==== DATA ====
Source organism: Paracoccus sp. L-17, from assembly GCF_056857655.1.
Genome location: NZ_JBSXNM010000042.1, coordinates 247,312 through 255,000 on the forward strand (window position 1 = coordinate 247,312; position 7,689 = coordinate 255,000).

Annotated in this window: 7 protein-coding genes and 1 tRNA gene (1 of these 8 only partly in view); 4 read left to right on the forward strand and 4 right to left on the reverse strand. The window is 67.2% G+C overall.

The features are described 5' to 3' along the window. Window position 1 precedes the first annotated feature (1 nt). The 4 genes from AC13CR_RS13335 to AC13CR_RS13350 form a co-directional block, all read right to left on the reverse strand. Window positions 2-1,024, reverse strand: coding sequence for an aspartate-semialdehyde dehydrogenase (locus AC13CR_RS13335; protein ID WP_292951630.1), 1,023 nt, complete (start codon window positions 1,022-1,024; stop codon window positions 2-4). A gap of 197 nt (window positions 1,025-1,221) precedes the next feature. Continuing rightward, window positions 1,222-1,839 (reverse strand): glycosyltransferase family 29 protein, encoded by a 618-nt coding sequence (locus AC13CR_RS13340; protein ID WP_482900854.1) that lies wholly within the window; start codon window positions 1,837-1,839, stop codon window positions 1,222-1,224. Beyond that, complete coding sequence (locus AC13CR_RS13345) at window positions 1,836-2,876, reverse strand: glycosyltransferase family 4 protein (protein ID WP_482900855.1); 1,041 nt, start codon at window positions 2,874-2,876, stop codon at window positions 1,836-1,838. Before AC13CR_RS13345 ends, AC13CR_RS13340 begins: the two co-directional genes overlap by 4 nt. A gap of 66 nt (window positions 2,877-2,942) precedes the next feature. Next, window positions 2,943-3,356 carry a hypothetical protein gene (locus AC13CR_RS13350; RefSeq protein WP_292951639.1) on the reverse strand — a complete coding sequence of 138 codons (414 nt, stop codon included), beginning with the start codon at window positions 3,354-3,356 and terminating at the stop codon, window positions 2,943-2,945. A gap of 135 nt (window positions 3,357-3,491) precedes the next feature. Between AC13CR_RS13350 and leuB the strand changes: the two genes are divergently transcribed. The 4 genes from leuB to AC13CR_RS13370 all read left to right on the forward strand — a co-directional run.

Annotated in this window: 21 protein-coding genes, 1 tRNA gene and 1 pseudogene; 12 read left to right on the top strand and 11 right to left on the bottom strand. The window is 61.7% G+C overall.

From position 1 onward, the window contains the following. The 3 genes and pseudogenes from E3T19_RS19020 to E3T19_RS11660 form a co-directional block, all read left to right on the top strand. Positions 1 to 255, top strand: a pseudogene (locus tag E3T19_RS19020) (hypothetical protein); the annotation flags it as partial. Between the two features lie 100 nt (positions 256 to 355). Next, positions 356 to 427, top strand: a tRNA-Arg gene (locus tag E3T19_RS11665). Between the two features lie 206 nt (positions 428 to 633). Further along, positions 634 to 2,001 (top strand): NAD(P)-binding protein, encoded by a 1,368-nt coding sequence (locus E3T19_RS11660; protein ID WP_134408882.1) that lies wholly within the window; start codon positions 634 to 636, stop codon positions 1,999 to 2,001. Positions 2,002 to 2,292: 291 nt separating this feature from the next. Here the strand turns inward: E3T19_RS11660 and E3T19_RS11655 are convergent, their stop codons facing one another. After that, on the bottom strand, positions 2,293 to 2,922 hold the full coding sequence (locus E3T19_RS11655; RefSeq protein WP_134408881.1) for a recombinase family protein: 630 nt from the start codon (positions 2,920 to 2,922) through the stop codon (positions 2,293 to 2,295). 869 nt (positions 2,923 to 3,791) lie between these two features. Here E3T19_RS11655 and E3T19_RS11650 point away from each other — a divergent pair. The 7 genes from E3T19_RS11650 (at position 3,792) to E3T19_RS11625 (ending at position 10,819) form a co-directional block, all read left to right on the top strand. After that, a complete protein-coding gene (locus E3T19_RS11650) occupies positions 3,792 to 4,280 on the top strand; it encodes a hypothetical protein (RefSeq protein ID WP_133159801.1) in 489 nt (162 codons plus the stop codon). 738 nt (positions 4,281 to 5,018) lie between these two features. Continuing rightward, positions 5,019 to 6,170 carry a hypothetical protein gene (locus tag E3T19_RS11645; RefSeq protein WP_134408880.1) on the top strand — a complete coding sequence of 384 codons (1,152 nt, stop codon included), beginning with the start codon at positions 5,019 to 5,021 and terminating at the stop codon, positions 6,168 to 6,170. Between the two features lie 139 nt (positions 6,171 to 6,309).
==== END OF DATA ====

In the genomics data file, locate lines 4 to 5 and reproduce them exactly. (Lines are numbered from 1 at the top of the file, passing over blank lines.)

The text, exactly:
The features are described 5' to 3' along the window. Window position 1 precedes the first annotated feature (1 nt). The 4 genes from AC13CR_RS13335 to AC13CR_RS13350 form a co-directional block, all read right to left on the reverse strand. Window positions 2-1,024, reverse strand: coding sequence for an aspartate-semialdehyde dehydrogenase (locus AC13CR_RS13335; protein ID WP_292951630.1), 1,023 nt, complete (start codon window positions 1,022-1,024; stop codon window positions 2-4). A gap of 197 nt (window positions 1,025-1,221) precedes the next feature. Continuing rightward, window positions 1,222-1,839 (reverse strand): glycosyltransferase family 29 protein, encoded by a 618-nt coding sequence (locus AC13CR_RS13340; protein ID WP_482900854.1) that lies wholly within the window; start codon window positions 1,837-1,839, stop codon window positions 1,222-1,224. Beyond that, complete coding sequence (locus AC13CR_RS13345) at window positions 1,836-2,876, reverse strand: glycosyltransferase family 4 protein (protein ID WP_482900855.1); 1,041 nt, start codon at window positions 2,874-2,876, stop codon at window positions 1,836-1,838. Before AC13CR_RS13345 ends, AC13CR_RS13340 begins: the two co-directional genes overlap by 4 nt. A gap of 66 nt (window positions 2,877-2,942) precedes the next feature. Next, window positions 2,943-3,356 carry a hypothetical protein gene (locus AC13CR_RS13350; RefSeq protein WP_292951639.1) on the reverse strand — a complete coding sequence of 138 codons (414 nt, stop codon included), beginning with the start codon at window positions 3,354-3,356 and terminating at the stop codon, window positions 2,943-2,945. A gap of 135 nt (window positions 3,357-3,491) precedes the next feature. Between AC13CR_RS13350 and leuB the strand changes: the two genes are divergently transcribed. The 4 genes from leuB to AC13CR_RS13370 all read left to right on the forward strand — a co-directional run.

Annotated in this window: 21 protein-coding genes, 1 tRNA gene and 1 pseudogene; 12 read left to right on the top strand and 11 right to left on the bottom strand. The window is 61.7% G+C overall.